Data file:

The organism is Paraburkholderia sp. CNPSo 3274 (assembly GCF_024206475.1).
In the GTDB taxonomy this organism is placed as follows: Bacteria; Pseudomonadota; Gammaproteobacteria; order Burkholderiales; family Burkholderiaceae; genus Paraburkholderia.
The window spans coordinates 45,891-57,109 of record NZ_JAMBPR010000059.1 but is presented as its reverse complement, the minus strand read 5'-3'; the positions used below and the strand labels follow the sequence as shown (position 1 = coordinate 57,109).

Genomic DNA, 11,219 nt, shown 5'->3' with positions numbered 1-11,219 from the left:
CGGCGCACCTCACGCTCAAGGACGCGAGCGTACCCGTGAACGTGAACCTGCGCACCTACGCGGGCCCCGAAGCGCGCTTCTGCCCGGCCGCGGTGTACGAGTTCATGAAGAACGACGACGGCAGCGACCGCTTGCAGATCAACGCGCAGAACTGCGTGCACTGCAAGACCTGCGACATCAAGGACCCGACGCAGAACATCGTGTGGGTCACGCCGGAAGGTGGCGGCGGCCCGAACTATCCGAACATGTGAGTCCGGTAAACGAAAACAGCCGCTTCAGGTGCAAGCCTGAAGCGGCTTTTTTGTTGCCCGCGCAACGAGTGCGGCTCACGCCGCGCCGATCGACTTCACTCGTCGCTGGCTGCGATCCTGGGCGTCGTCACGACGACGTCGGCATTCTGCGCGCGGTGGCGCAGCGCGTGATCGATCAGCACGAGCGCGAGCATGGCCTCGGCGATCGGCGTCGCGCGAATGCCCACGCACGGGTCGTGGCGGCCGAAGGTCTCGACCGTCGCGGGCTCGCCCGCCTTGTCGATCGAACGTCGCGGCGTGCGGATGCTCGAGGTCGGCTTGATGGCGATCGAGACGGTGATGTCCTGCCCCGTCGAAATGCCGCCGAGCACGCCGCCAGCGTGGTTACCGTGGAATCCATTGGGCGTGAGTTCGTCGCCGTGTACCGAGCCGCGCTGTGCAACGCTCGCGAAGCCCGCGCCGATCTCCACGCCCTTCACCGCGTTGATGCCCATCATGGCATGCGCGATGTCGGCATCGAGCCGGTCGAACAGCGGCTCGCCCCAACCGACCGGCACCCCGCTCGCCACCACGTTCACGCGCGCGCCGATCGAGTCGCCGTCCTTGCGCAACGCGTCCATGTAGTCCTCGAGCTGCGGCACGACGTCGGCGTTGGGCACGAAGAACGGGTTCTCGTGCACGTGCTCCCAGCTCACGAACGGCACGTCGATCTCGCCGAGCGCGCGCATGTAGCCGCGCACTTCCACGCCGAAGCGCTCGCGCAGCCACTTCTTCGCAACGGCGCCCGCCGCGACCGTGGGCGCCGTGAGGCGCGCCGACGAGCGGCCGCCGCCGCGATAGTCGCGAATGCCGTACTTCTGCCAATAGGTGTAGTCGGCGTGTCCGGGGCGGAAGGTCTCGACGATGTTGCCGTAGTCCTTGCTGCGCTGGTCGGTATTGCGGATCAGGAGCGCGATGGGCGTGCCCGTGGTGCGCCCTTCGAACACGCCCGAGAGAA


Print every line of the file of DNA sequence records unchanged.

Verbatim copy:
The organism is Paraburkholderia sp. CNPSo 3274 (assembly GCF_024206475.1).
In the GTDB taxonomy this organism is placed as follows: Bacteria; Pseudomonadota; Gammaproteobacteria; order Burkholderiales; family Burkholderiaceae; genus Paraburkholderia.
The window spans coordinates 45,891-57,109 of record NZ_JAMBPR010000059.1 but is presented as its reverse complement, the minus strand read 5'-3'; the positions used below and the strand labels follow the sequence as shown (position 1 = coordinate 57,109).

Genomic DNA, 11,219 nt, shown 5'->3' with positions numbered 1-11,219 from the left:
CGGCGCACCTCACGCTCAAGGACGCGAGCGTACCCGTGAACGTGAACCTGCGCACCTACGCGGGCCCCGAAGCGCGCTTCTGCCCGGCCGCGGTGTACGAGTTCATGAAGAACGACGACGGCAGCGACCGCTTGCAGATCAACGCGCAGAACTGCGTGCACTGCAAGACCTGCGACATCAAGGACCCGACGCAGAACATCGTGTGGGTCACGCCGGAAGGTGGCGGCGGCCCGAACTATCCGAACATGTGAGTCCGGTAAACGAAAACAGCCGCTTCAGGTGCAAGCCTGAAGCGGCTTTTTTGTTGCCCGCGCAACGAGTGCGGCTCACGCCGCGCCGATCGACTTCACTCGTCGCTGGCTGCGATCCTGGGCGTCGTCACGACGACGTCGGCATTCTGCGCGCGGTGGCGCAGCGCGTGATCGATCAGCACGAGCGCGAGCATGGCCTCGGCGATCGGCGTCGCGCGAATGCCCACGCACGGGTCGTGGCGGCCGAAGGTCTCGACCGTCGCGGGCTCGCCCGCCTTGTCGATCGAACGTCGCGGCGTGCGGATGCTCGAGGTCGGCTTGATGGCGATCGAGACGGTGATGTCCTGCCCCGTCGAAATGCCGCCGAGCACGCCGCCAGCGTGGTTACCGTGGAATCCATTGGGCGTGAGTTCGTCGCCGTGTACCGAGCCGCGCTGTGCAACGCTCGCGAAGCCCGCGCCGATCTCCACGCCCTTCACCGCGTTGATGCCCATCATGGCATGCGCGATGTCGGCATCGAGCCGGTCGAACAGCGGCTCGCCCCAACCGACCGGCACCCCGCTCGCCACCACGTTCACGCGCGCGCCGATCGAGTCGCCGTCCTTGCGCAACGCGTCCATGTAGTCCTCGAGCTGCGGCACGACGTCGGCGTTGGGCACGAAGAACGGGTTCTCGTGCACGTGCTCCCAGCTCACGAACGGCACGTCGATCTCGCCGAGCGCGCGCATGTAGCCGCGCACTTCCACGCCGAAGCGCTCGCGCAGCCACTTCTTCGCAACGGCGCCCGCCGCGACCGTGGGCGCCGTGAGGCGCGCCGACGAGCGGCCGCCGCCGCGATAGTCGCGAATGCCGTACTTCTGCCAATAGGTGTAGTCGGCGTGTCCGGGGCGGAAGGTCTCGACGATGTTGCCGTAGTCCTTGCTGCGCTGGTCGGTATTGCGGATCAGGAGCGCGATGGGCGTGCCCGTGGTGCGCCCTTCGAACACGCCCGAGAGAA